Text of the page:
For me, integration of Roon has been a significant improvement to both the listening experience and the user interaction experience.
After reading a number of posts critical of Radio, Qobuz, and Tidal, I thought I’d write a blog article about how I use the 3 to discover new music, build my online libraries, and track disks for purchase. You’re invited to read Music Discovery in the 21st Century.
This article describes my journey through online streaming, how I arrived at Roon, and how I learned to use Roon to broaden my listening horizon and identify music for purchase.
Before Roon and Roon Radio, I’d look up an artist or album at the Apple Music Store, preview it in iTunes, and make a purchase decision. The record went onto an Amazon wish list for eventual purchase. With Roon 1.6 the entire process now takes place in Roon.
Sadly, Roon’s marketing material at the Roon Labs website is shallow so, before my blog article, you had to figure out the process described in my blog on your own. Not everybody has done so.
I think of Roon as another component in my Hi Fi that lets me use my existing high-end components as if they were a BlueSound distributed system. This is a significant value to me as I have significant collectable equipment (GAS Ampzilla, Dhalquist DQ-10s) from the 70’s plus modern value high end equipment (Parasound P5 and Schiit Gumby) that do an excellent job of recreating a club jazz performance in my lounge.
Very nice writeup! As a fellow jazz fan who also likes to send his money to the younger generation of musicians, I’ve also used the Roon Radio + Qobuz combination for finding new music, but I also use a few additional sources because some of the smallest jazz labels do not appear on Qobuz:
And here are a few recent finds from very active musicians, on small recording labels, wide range of styles from straight-ahead to free; italicized can also be found on Qobuz:
Nice article; nice silver dog :).
The article reminded me that I need to “wander in the wilderness” more often. Just take in new artists and sounds.
When I first took up music, “sampling” music was difficult. Other than am/fm radio, which traditionally broadcast just the top 40 or so, sampling involved a trip to the – dare I say it – RECORD store, flipping through the LPs and 45s, going into the sound booth, and playing cuts until the manager tapped on the glass.
Then came tapes and CDs, which were sealed up tighter than [fill in analogy here], and sampling was limited to whatever the store had for background music. Yeah, you could read Rolling Stone and such, but much of that prose was dedicated to generating buzz.
Today, streaming is an embarrassment of riches. One can listen for weeks and not hear a repeat track or even the same artist. And, to my ear, most of the stuff in the more “pleasant” genres is of very high quality.
It’s a good time to be alive.
PS: thanks for sharing the screenshots. I had forgotten about Fred Hersch.
Once a quarter, I go to all the local music venues and see what is upcoming. I use that to inform music discovery. Additional bonus, if I like the artist I can see them in concert.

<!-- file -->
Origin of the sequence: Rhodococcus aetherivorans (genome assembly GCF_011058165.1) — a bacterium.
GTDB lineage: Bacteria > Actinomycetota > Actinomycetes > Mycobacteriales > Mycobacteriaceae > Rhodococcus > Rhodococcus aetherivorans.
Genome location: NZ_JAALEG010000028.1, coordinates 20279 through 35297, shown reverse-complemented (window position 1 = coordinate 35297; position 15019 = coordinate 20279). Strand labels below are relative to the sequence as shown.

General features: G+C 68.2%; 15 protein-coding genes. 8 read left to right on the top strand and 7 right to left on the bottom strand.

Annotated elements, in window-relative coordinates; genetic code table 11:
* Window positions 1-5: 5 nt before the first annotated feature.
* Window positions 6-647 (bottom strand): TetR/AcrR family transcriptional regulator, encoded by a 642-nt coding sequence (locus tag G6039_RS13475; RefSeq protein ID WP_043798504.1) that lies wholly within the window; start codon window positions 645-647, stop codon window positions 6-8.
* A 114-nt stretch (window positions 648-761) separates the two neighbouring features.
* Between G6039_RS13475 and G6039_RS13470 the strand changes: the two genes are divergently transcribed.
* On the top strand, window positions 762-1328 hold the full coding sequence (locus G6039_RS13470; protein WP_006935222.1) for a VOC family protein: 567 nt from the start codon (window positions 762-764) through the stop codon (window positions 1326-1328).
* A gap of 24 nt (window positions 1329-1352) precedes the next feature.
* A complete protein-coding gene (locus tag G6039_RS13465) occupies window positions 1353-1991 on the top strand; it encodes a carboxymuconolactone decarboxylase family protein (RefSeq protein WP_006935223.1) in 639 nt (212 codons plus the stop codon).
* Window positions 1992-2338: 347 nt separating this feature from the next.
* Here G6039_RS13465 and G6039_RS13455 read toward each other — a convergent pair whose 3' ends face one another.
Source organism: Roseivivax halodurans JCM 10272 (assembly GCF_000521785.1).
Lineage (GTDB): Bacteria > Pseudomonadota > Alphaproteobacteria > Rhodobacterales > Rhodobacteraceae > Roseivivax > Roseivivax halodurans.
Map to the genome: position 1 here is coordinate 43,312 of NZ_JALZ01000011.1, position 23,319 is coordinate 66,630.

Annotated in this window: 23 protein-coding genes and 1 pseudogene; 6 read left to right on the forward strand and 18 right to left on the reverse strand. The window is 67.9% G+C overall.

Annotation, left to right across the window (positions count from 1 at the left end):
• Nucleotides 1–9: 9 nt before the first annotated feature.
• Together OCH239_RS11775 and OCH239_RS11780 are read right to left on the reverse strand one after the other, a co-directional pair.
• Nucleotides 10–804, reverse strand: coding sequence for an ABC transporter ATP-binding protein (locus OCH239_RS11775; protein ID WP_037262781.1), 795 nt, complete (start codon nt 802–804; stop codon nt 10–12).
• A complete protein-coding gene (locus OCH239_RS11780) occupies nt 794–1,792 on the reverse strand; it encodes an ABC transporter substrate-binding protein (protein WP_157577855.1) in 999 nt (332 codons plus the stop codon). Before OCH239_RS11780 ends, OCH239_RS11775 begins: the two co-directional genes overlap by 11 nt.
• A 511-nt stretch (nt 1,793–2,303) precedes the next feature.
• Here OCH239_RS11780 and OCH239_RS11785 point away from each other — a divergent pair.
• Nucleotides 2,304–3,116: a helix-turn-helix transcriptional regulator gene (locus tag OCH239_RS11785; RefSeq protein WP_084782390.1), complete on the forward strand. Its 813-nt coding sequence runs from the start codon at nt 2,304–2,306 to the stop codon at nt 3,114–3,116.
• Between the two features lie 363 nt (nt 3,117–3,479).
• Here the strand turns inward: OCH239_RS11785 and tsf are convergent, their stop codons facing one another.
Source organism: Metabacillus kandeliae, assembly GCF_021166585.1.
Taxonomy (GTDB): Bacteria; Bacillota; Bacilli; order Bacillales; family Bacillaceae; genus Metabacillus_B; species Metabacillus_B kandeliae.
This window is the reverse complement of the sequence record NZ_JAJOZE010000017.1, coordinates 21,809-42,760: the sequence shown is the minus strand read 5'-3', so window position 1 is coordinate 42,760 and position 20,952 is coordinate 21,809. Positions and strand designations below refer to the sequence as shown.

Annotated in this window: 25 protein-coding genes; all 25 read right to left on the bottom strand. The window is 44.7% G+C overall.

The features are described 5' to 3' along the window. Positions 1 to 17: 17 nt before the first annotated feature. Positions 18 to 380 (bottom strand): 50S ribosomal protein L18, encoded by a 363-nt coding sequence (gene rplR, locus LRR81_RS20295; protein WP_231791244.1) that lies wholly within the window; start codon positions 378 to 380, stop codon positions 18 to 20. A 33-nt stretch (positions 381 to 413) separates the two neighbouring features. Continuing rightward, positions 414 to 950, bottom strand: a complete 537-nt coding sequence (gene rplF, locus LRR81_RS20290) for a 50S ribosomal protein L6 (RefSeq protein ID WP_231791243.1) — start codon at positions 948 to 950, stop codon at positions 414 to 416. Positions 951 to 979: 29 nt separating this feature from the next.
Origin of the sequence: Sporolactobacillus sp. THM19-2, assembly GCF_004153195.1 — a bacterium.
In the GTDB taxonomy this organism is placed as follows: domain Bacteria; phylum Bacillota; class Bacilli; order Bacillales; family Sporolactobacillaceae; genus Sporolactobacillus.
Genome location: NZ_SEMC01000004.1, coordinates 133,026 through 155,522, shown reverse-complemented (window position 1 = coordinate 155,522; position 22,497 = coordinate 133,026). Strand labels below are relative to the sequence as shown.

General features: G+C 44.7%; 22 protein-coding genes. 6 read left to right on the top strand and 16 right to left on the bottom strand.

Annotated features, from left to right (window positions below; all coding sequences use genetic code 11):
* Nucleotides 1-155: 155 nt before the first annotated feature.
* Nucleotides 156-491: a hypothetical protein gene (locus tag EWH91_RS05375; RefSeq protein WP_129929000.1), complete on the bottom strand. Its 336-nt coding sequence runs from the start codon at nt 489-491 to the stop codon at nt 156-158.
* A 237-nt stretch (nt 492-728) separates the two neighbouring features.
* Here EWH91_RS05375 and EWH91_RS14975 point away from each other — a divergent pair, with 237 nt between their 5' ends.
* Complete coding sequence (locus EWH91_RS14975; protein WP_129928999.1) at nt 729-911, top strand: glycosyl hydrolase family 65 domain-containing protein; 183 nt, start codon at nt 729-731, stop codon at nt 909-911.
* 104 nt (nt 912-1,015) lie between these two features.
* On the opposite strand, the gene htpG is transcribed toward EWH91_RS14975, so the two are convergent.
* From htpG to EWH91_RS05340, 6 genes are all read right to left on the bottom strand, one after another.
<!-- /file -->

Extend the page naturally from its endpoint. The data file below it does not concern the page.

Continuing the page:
Good article, and its nice to explain to new users how Roon can help musical exploration. I think there is room for a ‘version 2’. Some aspects of the Roon Discovery experience that have been very productive for me:
- Hyperlink jumping. So Maceo Parker’s ‘Pass the Peas’ in a Qobuz playlist leads me to find his bio, and many, many other musician’s he’s played with. Hitting any of those hyperlinks takes me to their music and new tracks, or even new genres. One of my favorite new albums is in a very different genre that Maceo played sax on.
- Similar to 1, clicking on the credits tab lists producers, musicians and more. All hyper linked. So, ‘who was the drummer on this album, who has she played with before, she does other styles of music too?’.
- Some songs, especially classics have been performed by other musicians. Roon highlights how many other versions of the song are in the Tidal or Qobuz database. If you click on those icons listed with the track you’ll get all the other versions. It can be an interesting way to see how others have interpreted that song. I’ve found a few tracks where I preferred the alternate non-original musician.
I’m sure there are lots of other avenues I have found yet, and I’d love to hear how others have done it differently.
Link following from Qobuz-sourced Radio tracks is flooding my queue.
You’re absolutely right, Scott. The about the work and about the artist information are very helpful including the follows these artists and influenced by these artists. Also helpful, the concerts near me info.
That is a good second article, Using Roon A&R data for something. I’m not ready to write that one at the moment.
It would be good if we had a place in the forums to collect these longer essays about how Roon may be used. I’m CC share with attribution licensing the stuff on my blog but that leaves it to the Duck and Google to be found. We really need a Wiki section to the forum, maybe curated by Roon staff to collect this material where the user community can find it.